With such an excellent guide as Bob Watson we have no hesitation in striking out in any direction and in a short time Mt. Mildred (8400 feet) is on our right.
Great groves of willows and alders cover immense areas of the canyon’s sides, while we pass a giant red fir with a diameter of fully six feet.
When about half a mile from Five Lake Creek the largest portion of the canyon is taken up with irregular masses of granite over which a glacier, or glaciers, have moved. The striation and markings are down the valley, and looking up from below the canyon for a mile or more it has the appearance of a series of irregular giant steps, each step gradually sloping back to the step above. From above the course of the glacier seems clear. It must have flowed downwards, polishing and smoothing each step in turn, then falling over the twenty, thirty or fifty feet high edge to the next lower level, to ascend the next slope, reach the next precipice, and so on.
At the point where we strike Five Lake Creek, in a large expanse of meadow, we pass a camp, where in the distance we can clearly see three men and a woman. Deer hunters probably. We give them a cheery Halloo! and pass on.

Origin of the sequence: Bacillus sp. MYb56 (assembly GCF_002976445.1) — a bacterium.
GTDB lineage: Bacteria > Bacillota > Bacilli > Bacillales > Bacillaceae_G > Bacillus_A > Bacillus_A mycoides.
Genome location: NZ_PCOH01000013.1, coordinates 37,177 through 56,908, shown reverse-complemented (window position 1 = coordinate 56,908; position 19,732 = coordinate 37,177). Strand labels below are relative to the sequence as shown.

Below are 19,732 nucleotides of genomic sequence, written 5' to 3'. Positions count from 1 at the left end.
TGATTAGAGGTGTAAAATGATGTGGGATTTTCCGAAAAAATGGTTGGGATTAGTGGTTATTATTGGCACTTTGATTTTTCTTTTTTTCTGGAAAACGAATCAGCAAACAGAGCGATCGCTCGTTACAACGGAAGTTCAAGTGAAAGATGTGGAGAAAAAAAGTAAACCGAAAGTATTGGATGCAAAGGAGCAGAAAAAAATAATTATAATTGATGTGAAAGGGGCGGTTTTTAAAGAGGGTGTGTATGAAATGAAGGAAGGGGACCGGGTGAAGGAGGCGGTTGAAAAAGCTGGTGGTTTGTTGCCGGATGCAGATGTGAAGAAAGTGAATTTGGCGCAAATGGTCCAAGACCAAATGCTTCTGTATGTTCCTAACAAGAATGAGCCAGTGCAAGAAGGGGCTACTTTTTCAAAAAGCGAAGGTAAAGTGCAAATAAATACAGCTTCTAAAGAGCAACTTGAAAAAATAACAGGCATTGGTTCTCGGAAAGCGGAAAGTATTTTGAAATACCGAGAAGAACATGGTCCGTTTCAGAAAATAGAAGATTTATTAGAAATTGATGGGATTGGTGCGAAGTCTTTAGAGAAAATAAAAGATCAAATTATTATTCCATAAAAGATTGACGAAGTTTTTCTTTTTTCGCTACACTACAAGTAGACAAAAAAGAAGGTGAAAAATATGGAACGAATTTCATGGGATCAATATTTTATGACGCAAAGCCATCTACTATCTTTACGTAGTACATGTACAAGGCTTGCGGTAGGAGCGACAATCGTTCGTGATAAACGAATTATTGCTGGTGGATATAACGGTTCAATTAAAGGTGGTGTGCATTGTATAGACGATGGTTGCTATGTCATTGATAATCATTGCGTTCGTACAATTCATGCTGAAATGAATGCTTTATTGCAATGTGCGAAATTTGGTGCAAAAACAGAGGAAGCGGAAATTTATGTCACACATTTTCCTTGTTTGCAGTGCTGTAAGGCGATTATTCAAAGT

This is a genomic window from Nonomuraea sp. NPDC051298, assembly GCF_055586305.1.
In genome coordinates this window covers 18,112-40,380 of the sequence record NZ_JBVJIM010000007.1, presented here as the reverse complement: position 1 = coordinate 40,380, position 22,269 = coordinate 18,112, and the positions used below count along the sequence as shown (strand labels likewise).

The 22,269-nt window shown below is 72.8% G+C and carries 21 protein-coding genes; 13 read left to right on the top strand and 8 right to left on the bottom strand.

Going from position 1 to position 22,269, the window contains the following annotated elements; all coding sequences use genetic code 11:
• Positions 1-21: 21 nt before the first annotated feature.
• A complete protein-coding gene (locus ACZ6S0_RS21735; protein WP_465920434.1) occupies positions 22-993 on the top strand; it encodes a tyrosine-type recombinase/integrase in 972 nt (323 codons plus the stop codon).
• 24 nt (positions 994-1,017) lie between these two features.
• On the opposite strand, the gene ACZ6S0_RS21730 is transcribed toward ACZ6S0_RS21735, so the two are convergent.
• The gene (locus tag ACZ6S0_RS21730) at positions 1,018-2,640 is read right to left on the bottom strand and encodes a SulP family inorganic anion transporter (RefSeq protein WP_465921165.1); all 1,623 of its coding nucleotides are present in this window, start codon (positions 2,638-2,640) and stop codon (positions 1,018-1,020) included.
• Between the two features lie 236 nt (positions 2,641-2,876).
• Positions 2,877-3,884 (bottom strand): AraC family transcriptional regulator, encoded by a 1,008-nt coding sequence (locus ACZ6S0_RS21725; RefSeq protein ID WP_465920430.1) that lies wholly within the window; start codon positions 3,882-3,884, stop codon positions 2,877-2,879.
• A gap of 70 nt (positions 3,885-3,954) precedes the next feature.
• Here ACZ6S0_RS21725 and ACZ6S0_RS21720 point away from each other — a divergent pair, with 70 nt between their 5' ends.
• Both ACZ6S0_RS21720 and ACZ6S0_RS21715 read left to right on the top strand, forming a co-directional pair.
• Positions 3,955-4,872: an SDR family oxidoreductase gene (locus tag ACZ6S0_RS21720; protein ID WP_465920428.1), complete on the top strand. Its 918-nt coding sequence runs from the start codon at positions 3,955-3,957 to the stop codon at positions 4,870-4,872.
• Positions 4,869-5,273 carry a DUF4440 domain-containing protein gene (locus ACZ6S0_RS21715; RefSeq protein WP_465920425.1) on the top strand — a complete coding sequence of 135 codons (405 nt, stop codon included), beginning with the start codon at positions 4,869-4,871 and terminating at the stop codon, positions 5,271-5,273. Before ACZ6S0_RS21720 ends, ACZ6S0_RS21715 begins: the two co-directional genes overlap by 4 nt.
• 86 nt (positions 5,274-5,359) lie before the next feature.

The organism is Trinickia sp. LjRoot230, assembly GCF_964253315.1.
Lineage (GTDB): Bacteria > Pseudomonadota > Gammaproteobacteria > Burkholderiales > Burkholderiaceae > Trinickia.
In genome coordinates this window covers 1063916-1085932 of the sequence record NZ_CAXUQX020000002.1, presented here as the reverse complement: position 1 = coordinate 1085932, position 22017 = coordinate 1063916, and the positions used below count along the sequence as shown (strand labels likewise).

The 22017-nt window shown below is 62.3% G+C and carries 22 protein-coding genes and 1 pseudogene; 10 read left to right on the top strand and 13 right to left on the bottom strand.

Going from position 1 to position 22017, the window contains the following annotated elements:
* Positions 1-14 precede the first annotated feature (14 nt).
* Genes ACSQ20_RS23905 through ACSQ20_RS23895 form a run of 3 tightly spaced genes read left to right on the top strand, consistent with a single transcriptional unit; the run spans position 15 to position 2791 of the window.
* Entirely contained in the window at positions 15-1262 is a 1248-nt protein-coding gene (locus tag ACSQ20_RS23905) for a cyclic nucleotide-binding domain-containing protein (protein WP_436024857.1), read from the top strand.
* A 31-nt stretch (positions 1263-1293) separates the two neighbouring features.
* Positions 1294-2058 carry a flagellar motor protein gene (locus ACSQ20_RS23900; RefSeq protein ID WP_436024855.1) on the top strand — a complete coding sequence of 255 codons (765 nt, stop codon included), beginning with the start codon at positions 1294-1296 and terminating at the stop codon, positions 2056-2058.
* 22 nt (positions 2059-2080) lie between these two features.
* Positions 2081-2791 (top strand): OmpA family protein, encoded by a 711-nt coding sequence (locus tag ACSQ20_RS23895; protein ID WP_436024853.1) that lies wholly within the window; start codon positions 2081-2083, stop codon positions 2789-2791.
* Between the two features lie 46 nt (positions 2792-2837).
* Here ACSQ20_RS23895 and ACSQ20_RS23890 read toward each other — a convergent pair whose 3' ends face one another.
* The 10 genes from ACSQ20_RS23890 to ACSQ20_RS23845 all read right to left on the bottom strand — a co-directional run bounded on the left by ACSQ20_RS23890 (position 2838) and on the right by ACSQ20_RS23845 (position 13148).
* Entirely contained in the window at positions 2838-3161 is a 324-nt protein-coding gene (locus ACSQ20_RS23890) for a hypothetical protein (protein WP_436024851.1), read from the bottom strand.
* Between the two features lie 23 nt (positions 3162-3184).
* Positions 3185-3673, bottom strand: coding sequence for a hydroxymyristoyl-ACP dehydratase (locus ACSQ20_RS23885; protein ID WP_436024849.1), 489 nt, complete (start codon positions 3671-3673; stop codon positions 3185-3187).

Five Lake Creek here makes a sharp bend into the canyon which is a continuation of the canyon down which we have been traveling, and enters the Rubicon River at Hell Hole. We, however, turn up the Creek to the northeast, here striking the regular Hell Hole trail built a few years ago by Miss Katherine Chandler, of Deer Park. Just ahead of us, appearing through a grove of trees near to where the Five Lakes are nestling, is a perfectly white cloud, absolutely startling in the vividness of its contrast to the deep blue of the sky and the equally deep green of the firs and pines.
A wilderness of bowlders compels the winding about of the trail, but we hear and see Five Lake Creek, roaring and dashing along, for it has a large flow of water and its course is steep and rocky. We pass through groups of willows, wild currants and alders, enter a sparsely wooded meadow and in a few moments see the first of the Five Lakes. There is but little difference in their levels, though their sizes vary considerably. The first one is the largest. Here is a log cabin and two or three boats. These are owned by the Deer Park Springs resort, and are for their fishing and hunting patrons. They also own a hundred and sixty acres here, which include the area of the lake. The two first or lower lakes are the largest and the deepest. It is their flow which makes Five Lakes Creek. The three upper lakes are smaller and shallower. It is said that a divide used to separate the two lower from the three upper lakes, and the flow from the latter descended through Bear Creek, past Deer Park, into the Truckee River and thence into far-away Pyramid Lake in Nevada.